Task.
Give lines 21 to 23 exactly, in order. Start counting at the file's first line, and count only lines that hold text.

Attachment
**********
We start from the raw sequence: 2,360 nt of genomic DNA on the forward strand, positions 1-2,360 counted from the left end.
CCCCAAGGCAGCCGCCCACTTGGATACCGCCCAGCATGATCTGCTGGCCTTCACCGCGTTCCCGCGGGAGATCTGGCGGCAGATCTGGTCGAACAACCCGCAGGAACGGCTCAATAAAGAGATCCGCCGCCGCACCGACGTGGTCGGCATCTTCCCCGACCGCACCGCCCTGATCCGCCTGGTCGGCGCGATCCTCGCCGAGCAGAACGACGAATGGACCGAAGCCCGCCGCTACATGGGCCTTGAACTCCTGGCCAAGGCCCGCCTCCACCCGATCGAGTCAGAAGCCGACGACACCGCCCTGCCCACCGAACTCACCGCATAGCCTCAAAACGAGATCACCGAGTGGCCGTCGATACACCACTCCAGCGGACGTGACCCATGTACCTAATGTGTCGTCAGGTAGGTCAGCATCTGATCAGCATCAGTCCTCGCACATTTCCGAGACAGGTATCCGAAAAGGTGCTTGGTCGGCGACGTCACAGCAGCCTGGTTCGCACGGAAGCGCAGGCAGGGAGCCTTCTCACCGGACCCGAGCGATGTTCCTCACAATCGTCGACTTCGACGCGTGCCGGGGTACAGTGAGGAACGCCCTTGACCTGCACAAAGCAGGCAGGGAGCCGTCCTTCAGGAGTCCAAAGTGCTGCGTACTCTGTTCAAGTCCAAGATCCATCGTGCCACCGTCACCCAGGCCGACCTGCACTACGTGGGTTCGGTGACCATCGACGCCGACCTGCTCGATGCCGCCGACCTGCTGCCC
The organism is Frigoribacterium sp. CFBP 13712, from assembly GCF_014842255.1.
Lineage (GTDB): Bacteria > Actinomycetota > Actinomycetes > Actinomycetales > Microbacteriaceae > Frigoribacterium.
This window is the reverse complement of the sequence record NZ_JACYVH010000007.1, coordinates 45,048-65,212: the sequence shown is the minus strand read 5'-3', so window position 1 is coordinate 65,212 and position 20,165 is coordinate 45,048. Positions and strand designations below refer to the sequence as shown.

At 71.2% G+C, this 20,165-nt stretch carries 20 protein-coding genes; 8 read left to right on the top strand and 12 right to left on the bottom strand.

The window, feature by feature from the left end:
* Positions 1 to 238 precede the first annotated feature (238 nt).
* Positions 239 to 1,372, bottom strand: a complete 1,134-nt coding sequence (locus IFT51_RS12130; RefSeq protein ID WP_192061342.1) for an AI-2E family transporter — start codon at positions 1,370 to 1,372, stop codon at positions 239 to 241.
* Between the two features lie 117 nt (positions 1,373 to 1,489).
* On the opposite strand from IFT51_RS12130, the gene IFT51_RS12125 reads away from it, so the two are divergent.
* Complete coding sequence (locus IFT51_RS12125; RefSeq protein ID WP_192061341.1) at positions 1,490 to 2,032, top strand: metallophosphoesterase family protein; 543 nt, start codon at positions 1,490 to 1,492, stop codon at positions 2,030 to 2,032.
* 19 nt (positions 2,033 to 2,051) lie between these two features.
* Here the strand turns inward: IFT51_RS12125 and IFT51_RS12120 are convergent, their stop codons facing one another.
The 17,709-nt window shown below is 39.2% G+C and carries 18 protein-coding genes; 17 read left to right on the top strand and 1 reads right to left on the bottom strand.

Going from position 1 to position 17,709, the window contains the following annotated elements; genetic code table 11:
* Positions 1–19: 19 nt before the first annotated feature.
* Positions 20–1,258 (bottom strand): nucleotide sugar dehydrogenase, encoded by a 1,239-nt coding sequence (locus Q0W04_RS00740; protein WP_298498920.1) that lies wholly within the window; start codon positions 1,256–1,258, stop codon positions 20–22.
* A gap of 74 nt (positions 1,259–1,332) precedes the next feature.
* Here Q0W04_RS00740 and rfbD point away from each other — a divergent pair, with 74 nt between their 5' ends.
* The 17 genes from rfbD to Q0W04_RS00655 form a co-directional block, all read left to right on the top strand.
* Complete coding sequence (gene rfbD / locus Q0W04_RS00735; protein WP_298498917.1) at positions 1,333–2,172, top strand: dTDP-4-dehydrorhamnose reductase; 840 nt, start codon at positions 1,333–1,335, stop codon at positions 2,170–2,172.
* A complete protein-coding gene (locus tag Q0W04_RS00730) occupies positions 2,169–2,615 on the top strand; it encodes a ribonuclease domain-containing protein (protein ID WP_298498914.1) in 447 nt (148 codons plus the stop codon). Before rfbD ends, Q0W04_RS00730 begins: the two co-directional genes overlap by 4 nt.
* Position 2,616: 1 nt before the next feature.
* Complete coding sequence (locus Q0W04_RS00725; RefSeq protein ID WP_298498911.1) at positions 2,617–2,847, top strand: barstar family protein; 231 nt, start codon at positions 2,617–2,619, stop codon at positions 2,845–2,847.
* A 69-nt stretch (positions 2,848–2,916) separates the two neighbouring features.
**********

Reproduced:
* The 17 genes from rfbD to Q0W04_RS00655 form a co-directional block, all read left to right on the top strand.
* Complete coding sequence (gene rfbD / locus Q0W04_RS00735; protein WP_298498917.1) at positions 1,333–2,172, top strand: dTDP-4-dehydrorhamnose reductase; 840 nt, start codon at positions 1,333–1,335, stop codon at positions 2,170–2,172.
* A complete protein-coding gene (locus tag Q0W04_RS00730) occupies positions 2,169–2,615 on the top strand; it encodes a ribonuclease domain-containing protein (protein ID WP_298498914.1) in 447 nt (148 codons plus the stop codon). Before rfbD ends, Q0W04_RS00730 begins: the two co-directional genes overlap by 4 nt.